I’m currently appointed to an older project to make some new features. I soon realized that this project is developed in a pre-Nuget era, so all dependencies were copied into a 3rd party folder and included in source control. The entire solution includes 29 projects, so there were a larger number of dependencies to this solution. I decided to get rid of all the dependencies that is available on Nuget. These included NHibernate, MVVM Light, log4net, Castle Windsor, Auto Mapper, Rhino Mocks, NUnit, and the Silverlight Toolkit. I noticed that the Silverlight Toolkit is available as individual components, instead of just installing them all. It took a few hours to get all dependencies to work across the solution, but pretty trivial. Besides these dependencies, there was a dependency to Texttransform.exe.
T4 Templating and Visual Studio
Texttransform.exe is part of T4 templating and is installed together with Visual Studio. In this case a developer has copied the Texttransform.exe from the its default installation path in \Program Files (x86)\Common Files\Microsoft Shared\Text Templating\ to the 3rd party folder in the solution folder. The problem with this approach is that the version in the solution folder is the Visual Studio 2010 version. Running Texttransform.exe from Visual Studio 2012, provides an error. I therefore removed the copy from the solution folder and wrote a relative path in the pre-build event to the default installation.
The $(VisualStudioVersion) variable provides the current version of Visual Studio, so this approach works on both Visual Studio 2010 and Visual Studio 2012.
I’m not going to cover T4 templating in detail in this post, but I recommend reading Scott Hanselman’s post on this issue. Basically, T4 is code generation. It can generate all kinds of text files, not just code.
Since T4 is installed together with Visual Studio, it gives us quite a challenge to get this to work with Team Foundation Server (TFS) (which is the management decision of source control at my current employer), since the $(VisualStudioVersion) variable is not present on the build server.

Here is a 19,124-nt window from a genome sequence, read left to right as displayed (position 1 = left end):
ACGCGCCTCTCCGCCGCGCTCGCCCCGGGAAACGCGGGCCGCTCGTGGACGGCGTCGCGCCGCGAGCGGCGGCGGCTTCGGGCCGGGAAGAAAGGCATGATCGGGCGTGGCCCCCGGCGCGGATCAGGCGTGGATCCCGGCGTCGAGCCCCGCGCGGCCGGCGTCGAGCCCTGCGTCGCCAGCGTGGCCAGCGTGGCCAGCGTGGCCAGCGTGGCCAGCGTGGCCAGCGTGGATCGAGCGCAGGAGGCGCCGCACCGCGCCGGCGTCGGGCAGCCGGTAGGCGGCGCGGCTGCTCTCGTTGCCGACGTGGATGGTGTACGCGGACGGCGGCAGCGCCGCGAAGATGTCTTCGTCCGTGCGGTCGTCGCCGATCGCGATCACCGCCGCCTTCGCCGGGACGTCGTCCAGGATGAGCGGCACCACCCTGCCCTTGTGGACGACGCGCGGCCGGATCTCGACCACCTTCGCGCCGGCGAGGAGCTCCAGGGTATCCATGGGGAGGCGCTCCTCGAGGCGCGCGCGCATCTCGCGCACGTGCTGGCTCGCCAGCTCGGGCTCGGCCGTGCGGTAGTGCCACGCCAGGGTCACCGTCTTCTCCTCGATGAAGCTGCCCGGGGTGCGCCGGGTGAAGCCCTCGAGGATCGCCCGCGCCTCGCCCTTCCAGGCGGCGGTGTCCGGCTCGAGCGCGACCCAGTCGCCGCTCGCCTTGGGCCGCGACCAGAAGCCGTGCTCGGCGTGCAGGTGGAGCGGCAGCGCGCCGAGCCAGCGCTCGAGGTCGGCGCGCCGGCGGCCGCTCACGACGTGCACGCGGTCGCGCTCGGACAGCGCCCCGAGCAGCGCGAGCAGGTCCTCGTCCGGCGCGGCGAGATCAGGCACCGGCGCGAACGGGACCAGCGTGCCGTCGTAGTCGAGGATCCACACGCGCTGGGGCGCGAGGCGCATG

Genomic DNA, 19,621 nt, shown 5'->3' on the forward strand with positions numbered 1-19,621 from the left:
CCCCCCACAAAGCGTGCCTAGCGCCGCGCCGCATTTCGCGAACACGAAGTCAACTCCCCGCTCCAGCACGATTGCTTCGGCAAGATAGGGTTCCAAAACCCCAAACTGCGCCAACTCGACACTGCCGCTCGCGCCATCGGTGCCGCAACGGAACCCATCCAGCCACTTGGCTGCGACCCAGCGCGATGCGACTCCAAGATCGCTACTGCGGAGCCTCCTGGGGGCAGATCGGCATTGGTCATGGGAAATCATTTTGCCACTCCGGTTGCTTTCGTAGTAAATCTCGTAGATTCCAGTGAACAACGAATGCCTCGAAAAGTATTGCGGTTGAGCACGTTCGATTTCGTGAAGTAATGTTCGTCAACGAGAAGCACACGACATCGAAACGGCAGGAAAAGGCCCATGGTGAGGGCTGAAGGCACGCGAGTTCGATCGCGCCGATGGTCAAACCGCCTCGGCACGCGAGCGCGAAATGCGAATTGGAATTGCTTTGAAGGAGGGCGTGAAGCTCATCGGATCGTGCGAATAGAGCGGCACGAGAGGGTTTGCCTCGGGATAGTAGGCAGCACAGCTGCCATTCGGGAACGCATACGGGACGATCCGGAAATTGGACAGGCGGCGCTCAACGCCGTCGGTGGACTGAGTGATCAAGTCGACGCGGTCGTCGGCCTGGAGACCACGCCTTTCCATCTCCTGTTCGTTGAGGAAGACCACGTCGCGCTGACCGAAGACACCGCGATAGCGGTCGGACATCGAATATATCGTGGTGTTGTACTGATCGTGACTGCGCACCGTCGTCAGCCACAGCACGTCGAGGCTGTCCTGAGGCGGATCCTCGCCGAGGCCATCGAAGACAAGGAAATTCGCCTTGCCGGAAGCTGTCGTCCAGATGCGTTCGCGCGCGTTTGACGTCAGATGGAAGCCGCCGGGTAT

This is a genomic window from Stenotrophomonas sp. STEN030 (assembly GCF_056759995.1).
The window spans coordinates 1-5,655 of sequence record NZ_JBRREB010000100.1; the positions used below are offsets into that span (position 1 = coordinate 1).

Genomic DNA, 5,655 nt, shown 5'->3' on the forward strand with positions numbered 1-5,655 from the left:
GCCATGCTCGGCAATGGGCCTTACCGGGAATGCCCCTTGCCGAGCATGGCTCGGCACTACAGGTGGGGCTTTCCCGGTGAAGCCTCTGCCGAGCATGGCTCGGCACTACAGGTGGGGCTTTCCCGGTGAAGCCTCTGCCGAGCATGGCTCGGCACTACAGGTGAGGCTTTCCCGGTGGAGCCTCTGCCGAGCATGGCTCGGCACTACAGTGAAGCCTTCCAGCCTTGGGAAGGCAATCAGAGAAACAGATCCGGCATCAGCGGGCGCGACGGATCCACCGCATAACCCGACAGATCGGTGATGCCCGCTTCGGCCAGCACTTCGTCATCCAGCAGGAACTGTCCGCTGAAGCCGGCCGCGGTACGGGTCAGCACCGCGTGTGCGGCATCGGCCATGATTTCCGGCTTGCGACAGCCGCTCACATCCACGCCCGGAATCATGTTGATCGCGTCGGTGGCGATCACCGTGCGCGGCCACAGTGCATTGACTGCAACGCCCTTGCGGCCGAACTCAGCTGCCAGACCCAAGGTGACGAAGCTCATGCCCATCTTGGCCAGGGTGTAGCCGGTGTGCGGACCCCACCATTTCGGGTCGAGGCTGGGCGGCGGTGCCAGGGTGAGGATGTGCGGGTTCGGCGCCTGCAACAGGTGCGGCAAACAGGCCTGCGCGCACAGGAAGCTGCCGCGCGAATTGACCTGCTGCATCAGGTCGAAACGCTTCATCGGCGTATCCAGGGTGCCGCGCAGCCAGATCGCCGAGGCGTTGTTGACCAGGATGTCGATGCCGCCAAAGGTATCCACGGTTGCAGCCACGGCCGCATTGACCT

T4 Templating and Team Foundation Server
To get the necessary dlls I needed to install the Visual Studio SDK 2012 on my development machine and the copy the following files to the build server:
- \Program Files (x86)\Microsoft Visual Studio 11.0\VSSDK\VisualStudioIntegration\Common\Assemblies\v4.0\
- \Program Files(x86)\MSBuild\Microsoft\VisualStudio\v11.0\TextTemplating\
- \Program Files(x86)\Microsoft Visual Studio 11.0\Common7\IDE\PublicAssemblies\
- \Program Files(x86)\Common Files\microsoft shared\TextTemplating\11.0\
It is important to keep the same directory hierarchy. Due to these issues with T4 Templating and TFS, Microsoft has changed their EULA for Visual Studio making it license-wise legal to copy the files to a build server.
Without making too much custom TFS handling of this, I going to the send the VisualStudioVersion variable, mentioned above, to the TFS from Visual Studio through a MSBuild argument. This is done in your Build Definition, under the Process tab, like this:
Now TFS is able to find texttransform.exe and do the T4 templating.
Instead of this kind of hack, MSBuild ought to support T4 templating natively. Like MSBuild is able to perform configuration transformations, it should support T4 templating as well.Tweet
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